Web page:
Genesis builds a Lexus with its new G70

New mid-size sedan is big on style and substance.

If Phil Collins is the first thing that comes to mind when you hear the word Genesis, maybe you haven’t bought a luxury sedan lately.

While the wrinkly Genesis drummer should make a perfect target-buyer for a high-luxe $72,000 Genesis G90 flagship, I’m guessing Bentleys and Rollers are more his thing these days.

It was the fancy G90, along with the BMW 5-Series sized G80, that helped establish the Korean brand following its launch in 2016. Now, Hyundai’s luxury car division is shifting into high gear with the arrival next month of its new, fresh-faced mainstream challenger, the G70.

Priced from $35,000 and topping out in the mid-$50,000s, this fine-looking four-door will go head-to-head with a crowded-house of near-luxury rivals, like Audi’s A4, the Alfa Romeo Guilia, BMW 3-series, Merc C-Class, Caddy ATS, Lexus IS and Jaguar XE.

It’s certainly a formidable challenger that’s big on style, luxury and equipment, and all at a price that’s thousands less than the opposition.

But while the come-hither sticker might be the first thing to grab your attention, this new G70 is much, much more than a value leader. For starters, it looks terrific.

It’s all long hood, raked-back windshield, and a roof line that looks like a rolling wave. Those muscular haunches over the rear wheels are as beefy as John Cena’s shoulders. Viewed in profile, the car’s nothing less than a piece of head-turning art.

And some of the detailing is just sublime. The chrome swoosh behind the front wheels, the slim rows of LEDs in the headlights, the trademark ‘Crest Grille’ the G70 shares with its bigger siblings. Just gorgeous.

Pop open a door and the surprise and delights are even more plentiful. The cabin is a sea of diamond-quilted leather with contrast-color stitching and knurled aluminum detailing around the controls and central cupholders. For a second, I thought I’d climbed into a Bentley by mistake.

The attention to detail, the fit and finish, the richness of textures and the unfussy, open design is quite spectacular. This is without doubt the best-looking cabin in this class.

Oh, did I mention the guy who heads-up design at Genesis came from Bentley?

Where the G70 also scores big over the opposition is in interior space. While most rivals offer the kind of rear seat legroom best suited to toddlers, the Genesis is surprisingly generous in its rear-seat accomodation. Huge trunk too.

Propulsion choices include a 365-hp 3.3-liter twin-turbo V6, or a 2.0-liter turbocharged four-cylinder packing 252-hp.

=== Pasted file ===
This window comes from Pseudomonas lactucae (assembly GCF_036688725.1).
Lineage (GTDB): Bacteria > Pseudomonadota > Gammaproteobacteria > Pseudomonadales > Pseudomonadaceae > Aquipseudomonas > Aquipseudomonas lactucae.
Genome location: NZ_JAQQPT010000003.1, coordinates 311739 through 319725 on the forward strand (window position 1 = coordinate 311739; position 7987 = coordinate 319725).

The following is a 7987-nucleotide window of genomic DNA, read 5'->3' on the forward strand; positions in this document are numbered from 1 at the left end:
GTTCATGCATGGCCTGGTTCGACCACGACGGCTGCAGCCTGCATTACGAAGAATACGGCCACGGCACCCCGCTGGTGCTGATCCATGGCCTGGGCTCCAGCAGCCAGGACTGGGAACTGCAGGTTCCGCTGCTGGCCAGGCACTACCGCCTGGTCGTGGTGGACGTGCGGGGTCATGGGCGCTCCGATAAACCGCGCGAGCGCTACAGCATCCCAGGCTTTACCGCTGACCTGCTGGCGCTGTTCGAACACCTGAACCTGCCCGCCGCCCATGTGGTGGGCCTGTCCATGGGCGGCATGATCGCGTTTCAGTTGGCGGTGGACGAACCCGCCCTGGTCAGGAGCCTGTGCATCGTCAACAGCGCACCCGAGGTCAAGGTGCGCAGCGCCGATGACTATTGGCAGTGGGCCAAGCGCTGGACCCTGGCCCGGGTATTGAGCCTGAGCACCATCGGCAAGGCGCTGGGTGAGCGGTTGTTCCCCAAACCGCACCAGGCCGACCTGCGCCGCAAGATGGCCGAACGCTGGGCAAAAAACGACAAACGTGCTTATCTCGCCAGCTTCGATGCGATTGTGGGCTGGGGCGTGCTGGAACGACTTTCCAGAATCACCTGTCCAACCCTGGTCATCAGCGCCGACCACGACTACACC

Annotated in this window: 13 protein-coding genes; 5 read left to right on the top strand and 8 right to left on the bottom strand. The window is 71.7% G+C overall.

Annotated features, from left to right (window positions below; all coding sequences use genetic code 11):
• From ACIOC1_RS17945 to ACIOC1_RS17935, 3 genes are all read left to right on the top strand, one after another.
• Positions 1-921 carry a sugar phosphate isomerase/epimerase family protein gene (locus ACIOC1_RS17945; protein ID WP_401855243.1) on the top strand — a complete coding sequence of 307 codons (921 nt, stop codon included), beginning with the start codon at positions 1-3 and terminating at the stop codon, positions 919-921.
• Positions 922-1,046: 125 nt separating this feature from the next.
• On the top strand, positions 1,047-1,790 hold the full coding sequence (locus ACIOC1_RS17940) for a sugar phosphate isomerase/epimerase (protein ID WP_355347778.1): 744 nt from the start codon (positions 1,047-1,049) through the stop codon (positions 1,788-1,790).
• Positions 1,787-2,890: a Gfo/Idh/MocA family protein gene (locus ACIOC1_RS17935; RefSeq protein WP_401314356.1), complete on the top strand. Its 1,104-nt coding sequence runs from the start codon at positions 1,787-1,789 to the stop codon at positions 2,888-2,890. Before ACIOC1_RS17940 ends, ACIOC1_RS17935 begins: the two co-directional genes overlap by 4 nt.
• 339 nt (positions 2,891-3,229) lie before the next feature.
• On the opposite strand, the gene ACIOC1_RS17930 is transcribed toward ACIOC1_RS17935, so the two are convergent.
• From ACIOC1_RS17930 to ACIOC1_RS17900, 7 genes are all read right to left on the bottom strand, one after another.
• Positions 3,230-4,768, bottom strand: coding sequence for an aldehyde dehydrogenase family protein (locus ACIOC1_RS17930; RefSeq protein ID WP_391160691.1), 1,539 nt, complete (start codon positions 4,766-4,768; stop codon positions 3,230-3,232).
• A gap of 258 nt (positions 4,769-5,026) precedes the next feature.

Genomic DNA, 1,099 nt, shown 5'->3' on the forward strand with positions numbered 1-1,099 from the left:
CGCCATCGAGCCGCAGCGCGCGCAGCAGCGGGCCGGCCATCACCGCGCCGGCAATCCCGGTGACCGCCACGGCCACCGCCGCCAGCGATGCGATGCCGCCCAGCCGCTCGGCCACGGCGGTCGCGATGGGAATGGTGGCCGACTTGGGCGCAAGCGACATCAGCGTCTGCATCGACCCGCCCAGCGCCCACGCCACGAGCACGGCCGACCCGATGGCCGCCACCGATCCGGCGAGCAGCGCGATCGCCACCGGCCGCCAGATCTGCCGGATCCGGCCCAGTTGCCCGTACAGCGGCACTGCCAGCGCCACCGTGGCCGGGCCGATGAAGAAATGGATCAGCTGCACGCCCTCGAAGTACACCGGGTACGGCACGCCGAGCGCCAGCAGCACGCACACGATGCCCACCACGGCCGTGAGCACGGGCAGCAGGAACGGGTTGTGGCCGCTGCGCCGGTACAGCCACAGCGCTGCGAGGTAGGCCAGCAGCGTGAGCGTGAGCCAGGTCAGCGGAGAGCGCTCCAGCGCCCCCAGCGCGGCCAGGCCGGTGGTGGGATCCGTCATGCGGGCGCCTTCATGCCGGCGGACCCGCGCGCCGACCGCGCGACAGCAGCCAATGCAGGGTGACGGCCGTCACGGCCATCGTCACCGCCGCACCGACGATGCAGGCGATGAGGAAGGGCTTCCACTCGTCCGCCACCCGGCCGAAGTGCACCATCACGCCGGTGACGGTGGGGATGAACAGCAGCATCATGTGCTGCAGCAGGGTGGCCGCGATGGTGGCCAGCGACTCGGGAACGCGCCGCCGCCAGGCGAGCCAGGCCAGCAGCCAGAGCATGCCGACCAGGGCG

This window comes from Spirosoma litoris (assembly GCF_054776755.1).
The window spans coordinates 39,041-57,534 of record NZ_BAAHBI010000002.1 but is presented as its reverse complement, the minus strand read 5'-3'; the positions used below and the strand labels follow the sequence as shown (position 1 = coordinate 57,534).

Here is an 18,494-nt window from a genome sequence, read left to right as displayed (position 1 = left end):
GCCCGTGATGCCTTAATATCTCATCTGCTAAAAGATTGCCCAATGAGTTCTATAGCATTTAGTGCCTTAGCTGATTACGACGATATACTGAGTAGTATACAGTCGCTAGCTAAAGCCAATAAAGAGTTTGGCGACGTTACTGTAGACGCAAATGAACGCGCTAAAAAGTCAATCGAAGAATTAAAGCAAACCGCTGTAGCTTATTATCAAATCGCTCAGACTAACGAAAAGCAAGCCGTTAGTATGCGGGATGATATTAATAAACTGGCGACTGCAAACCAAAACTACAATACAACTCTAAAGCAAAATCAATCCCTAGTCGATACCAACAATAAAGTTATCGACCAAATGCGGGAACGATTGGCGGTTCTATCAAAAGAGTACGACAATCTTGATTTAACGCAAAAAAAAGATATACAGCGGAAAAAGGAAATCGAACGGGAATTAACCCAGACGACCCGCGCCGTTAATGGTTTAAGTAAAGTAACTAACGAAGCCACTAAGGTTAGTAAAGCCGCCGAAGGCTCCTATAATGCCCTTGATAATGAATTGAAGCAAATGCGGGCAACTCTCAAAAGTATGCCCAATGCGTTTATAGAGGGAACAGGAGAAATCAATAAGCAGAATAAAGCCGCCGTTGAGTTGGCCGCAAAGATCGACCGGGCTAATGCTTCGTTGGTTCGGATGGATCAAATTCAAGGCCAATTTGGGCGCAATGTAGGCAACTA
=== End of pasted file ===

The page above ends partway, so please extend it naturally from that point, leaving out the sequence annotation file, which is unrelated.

That V6 is a sweetheart. It’s super-quiet, refined and smoother than Roger Moore as 007. Yet when you step on the gas, it can punch the G70 from 0-to-60mph in a mere 4.5 seconds. That’s quick.

During a recent media drive up and around Portland, Maine, I also spent some time in the 2.0-liter turbo. With its muscley mid-range thrust and eagerness to rev, I found it powerful and eager  enough for most driving.

Both engines are mated to a Teflon-smooth eight-speed automatic, though for enthusiasts, the 2.0T is offered with a six-speed manual shifter. Not that anyone will ever buy a G70 with one.

On the road, both V6 and 2.0 have impeccable road manners. With rear-wheel drive as standard, and all-wheel drive as a worthwhile option, the G70 positively dances through curves. There’s real precision and feedback through the steering, and just the right amount of weighting. This car is fun.

And adding to the luxury feel of the G70 is a ride that’s smooth and absorbent even over the lumpiest of blacktop. Yes, you can pay extra for the fancy adaptive suspension that adds extra firmness and spices up the throttle and steering response – it even makes the exhaust sound fruitier – but really, it’s not necessary.

 

After a full day of driving – including some spirited track time – I came away extremely impressed with this new G70. Its handsome good looks, its terrific cabin, fun-to-drive character and silky-smooth refinement makes it a real contender in this ultra-competitive, though sadly-shrinking, class.

Now if only Genesis could build a, SUV version of the G70, they’d have a real winner on their hands.

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